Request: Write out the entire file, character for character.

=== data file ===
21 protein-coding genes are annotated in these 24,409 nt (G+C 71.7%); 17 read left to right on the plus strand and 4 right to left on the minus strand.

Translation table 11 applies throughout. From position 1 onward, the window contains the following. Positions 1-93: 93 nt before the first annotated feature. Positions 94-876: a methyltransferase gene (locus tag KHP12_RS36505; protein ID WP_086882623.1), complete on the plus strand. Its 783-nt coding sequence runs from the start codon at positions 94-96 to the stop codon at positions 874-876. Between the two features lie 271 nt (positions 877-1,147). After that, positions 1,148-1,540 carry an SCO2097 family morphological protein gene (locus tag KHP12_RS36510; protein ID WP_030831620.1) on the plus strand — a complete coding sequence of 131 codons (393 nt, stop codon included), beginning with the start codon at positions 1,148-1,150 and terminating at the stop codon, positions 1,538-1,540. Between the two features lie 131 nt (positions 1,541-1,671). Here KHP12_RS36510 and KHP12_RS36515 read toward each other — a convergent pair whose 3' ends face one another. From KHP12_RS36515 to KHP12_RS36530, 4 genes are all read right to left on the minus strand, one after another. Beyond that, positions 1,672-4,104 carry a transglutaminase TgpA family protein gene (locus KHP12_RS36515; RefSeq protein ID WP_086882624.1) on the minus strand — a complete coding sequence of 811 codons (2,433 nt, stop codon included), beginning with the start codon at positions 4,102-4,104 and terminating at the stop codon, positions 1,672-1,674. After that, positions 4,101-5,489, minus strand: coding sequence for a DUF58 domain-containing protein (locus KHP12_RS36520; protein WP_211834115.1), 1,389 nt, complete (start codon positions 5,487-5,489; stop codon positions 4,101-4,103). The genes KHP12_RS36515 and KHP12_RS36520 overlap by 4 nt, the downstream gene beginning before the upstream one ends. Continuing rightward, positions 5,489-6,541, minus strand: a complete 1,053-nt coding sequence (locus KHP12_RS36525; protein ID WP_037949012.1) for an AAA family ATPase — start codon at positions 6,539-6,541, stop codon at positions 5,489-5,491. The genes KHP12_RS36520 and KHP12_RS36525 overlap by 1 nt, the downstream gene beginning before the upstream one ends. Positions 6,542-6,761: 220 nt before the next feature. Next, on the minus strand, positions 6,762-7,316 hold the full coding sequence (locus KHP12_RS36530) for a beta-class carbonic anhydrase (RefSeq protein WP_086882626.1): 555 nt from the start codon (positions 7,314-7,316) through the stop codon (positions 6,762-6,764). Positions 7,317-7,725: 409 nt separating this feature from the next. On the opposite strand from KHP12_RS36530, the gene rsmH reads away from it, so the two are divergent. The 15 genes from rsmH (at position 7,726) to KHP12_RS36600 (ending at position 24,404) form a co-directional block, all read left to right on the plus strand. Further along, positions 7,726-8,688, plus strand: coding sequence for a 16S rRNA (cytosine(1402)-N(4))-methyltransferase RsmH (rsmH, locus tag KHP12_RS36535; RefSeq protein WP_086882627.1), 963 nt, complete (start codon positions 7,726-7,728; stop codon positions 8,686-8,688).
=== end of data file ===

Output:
21 protein-coding genes are annotated in these 24,409 nt (G+C 71.7%); 17 read left to right on the plus strand and 4 right to left on the minus strand.

Translation table 11 applies throughout. From position 1 onward, the window contains the following. Positions 1-93: 93 nt before the first annotated feature. Positions 94-876: a methyltransferase gene (locus tag KHP12_RS36505; protein ID WP_086882623.1), complete on the plus strand. Its 783-nt coding sequence runs from the start codon at positions 94-96 to the stop codon at positions 874-876. Between the two features lie 271 nt (positions 877-1,147). After that, positions 1,148-1,540 carry an SCO2097 family morphological protein gene (locus tag KHP12_RS36510; protein ID WP_030831620.1) on the plus strand — a complete coding sequence of 131 codons (393 nt, stop codon included), beginning with the start codon at positions 1,148-1,150 and terminating at the stop codon, positions 1,538-1,540. Between the two features lie 131 nt (positions 1,541-1,671). Here KHP12_RS36510 and KHP12_RS36515 read toward each other — a convergent pair whose 3' ends face one another. From KHP12_RS36515 to KHP12_RS36530, 4 genes are all read right to left on the minus strand, one after another. Beyond that, positions 1,672-4,104 carry a transglutaminase TgpA family protein gene (locus KHP12_RS36515; RefSeq protein ID WP_086882624.1) on the minus strand — a complete coding sequence of 811 codons (2,433 nt, stop codon included), beginning with the start codon at positions 4,102-4,104 and terminating at the stop codon, positions 1,672-1,674. After that, positions 4,101-5,489, minus strand: coding sequence for a DUF58 domain-containing protein (locus KHP12_RS36520; protein WP_211834115.1), 1,389 nt, complete (start codon positions 5,487-5,489; stop codon positions 4,101-4,103). The genes KHP12_RS36515 and KHP12_RS36520 overlap by 4 nt, the downstream gene beginning before the upstream one ends. Continuing rightward, positions 5,489-6,541, minus strand: a complete 1,053-nt coding sequence (locus KHP12_RS36525; protein ID WP_037949012.1) for an AAA family ATPase — start codon at positions 6,539-6,541, stop codon at positions 5,489-5,491. The genes KHP12_RS36520 and KHP12_RS36525 overlap by 1 nt, the downstream gene beginning before the upstream one ends. Positions 6,542-6,761: 220 nt before the next feature. Next, on the minus strand, positions 6,762-7,316 hold the full coding sequence (locus KHP12_RS36530) for a beta-class carbonic anhydrase (RefSeq protein WP_086882626.1): 555 nt from the start codon (positions 7,314-7,316) through the stop codon (positions 6,762-6,764). Positions 7,317-7,725: 409 nt separating this feature from the next. On the opposite strand from KHP12_RS36530, the gene rsmH reads away from it, so the two are divergent. The 15 genes from rsmH (at position 7,726) to KHP12_RS36600 (ending at position 24,404) form a co-directional block, all read left to right on the plus strand. Further along, positions 7,726-8,688, plus strand: coding sequence for a 16S rRNA (cytosine(1402)-N(4))-methyltransferase RsmH (rsmH, locus tag KHP12_RS36535; RefSeq protein WP_086882627.1), 963 nt, complete (start codon positions 7,726-7,728; stop codon positions 8,686-8,688).